• Download and install the ASP.NET Ajax extensions.
  • Download and install the Office 2010 Filter Pack.
  • Check Windows Update (again).
  • Although it is recommended that the Exchange Server is not installed on the Domain Controller, this is not a luxury I have in the current setup. Run dcpromo then.
  • Install the following hotfixes from Microsoft:
    • 979099
    • 982867 (Download the Windows 7 64bit version)
    • 979744
    • 983440
    • 977020
  • Check Windows Update (again).
  • The ISO image for the Exchange 2010 SP1 is bigger than the typical DVD disk. WinCDEmu to the rescue. Mount the image and copy its contents to a USB stick. Use this to install Exchange.
  • Prepare the server for a typical setup. Change to the SCRIPTS directory and via the command line issue ServerManagerCmd.exe -InputPath Exchange-Typical.XML.
  • Run SETUP.EXE to start the Exchange installer. If there are any prerequisites missing the installer will inform you about them. You can stop the process, install the missing components and then run SETUP.EXE again. It will give you the option to continue from where you stopped the previous time.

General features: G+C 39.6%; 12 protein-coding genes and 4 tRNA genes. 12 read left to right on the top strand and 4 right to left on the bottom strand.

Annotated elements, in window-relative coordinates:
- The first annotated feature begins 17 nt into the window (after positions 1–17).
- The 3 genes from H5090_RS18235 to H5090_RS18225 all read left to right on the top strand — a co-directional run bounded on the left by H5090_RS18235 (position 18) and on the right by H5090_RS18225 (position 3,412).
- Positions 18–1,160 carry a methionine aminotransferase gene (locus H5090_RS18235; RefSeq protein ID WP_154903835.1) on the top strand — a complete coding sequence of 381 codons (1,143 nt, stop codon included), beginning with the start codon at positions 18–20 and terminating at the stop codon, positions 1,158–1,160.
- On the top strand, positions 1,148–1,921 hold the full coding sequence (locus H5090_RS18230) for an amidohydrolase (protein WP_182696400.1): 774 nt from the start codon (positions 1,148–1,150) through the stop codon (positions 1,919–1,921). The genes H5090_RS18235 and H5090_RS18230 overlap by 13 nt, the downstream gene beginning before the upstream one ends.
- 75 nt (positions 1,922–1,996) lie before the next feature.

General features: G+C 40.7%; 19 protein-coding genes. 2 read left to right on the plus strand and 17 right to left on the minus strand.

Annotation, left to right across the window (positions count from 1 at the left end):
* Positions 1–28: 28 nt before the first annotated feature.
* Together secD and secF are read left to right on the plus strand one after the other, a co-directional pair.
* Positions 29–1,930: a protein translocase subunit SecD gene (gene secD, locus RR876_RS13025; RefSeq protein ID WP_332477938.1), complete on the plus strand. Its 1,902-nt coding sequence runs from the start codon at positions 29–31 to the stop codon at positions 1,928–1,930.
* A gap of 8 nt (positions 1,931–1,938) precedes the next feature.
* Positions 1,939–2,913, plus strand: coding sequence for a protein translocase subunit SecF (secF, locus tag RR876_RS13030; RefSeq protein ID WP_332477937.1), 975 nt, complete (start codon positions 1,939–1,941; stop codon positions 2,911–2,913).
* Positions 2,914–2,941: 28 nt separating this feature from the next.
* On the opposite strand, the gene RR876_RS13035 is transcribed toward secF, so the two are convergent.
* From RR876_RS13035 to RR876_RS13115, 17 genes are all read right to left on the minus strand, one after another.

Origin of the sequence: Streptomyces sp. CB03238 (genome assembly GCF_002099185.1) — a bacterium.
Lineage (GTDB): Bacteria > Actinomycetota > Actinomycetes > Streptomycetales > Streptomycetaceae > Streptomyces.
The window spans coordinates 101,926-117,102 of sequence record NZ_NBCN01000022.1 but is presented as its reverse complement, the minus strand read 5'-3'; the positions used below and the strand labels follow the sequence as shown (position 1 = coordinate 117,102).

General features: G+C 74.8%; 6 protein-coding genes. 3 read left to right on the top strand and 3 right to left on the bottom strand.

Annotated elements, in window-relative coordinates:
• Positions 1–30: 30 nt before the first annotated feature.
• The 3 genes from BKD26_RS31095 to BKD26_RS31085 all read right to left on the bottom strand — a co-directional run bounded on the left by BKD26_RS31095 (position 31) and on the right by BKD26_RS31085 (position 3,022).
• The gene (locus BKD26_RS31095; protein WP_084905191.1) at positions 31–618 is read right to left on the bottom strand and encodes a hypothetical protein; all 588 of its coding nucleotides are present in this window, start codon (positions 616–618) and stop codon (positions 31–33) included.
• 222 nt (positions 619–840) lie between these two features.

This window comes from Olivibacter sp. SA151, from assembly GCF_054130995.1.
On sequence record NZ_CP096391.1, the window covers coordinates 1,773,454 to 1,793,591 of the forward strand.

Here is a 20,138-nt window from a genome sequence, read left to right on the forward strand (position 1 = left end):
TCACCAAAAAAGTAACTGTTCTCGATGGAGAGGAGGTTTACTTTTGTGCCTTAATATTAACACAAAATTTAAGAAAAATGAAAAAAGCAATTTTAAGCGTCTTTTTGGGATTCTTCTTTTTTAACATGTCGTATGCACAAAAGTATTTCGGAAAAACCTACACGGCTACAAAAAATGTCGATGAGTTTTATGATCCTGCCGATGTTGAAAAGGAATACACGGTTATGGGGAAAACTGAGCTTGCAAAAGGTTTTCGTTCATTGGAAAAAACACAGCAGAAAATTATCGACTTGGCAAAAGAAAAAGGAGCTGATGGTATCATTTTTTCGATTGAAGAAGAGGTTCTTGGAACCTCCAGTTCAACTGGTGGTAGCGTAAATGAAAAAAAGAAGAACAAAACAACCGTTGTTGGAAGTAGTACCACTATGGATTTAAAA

• I chose to perform a typical install, allowed the installer to automatically install any needed server roles and features and chose not to split the administration groups for Exchange and Active Directory since this was a relatively small installation.
  • Check Windows Update (again).

Thanks to Catastrophic Failure, for a set of notes that I’ve kept from a course she’s given on the subject reduced my installation time.

If you have any questions / suggestions that will help refine this document, please do so in the comments.

An alternate take:

Due to an 8007EE2 windows update error, I performed the following steps:

  • Install Operating System
  • Install ASP.NET Ajax extensions
  • Install the Office 2010 Filter Pack
  • Install Windows 3.5 .NET
  • Install the hotfixes
  • Run ServerManagerCmd -InputPath Exchange-Typical.XML
  • Run the Exchange installer
  • Perform updates afterwards. Be careful to include non-operating system updates too.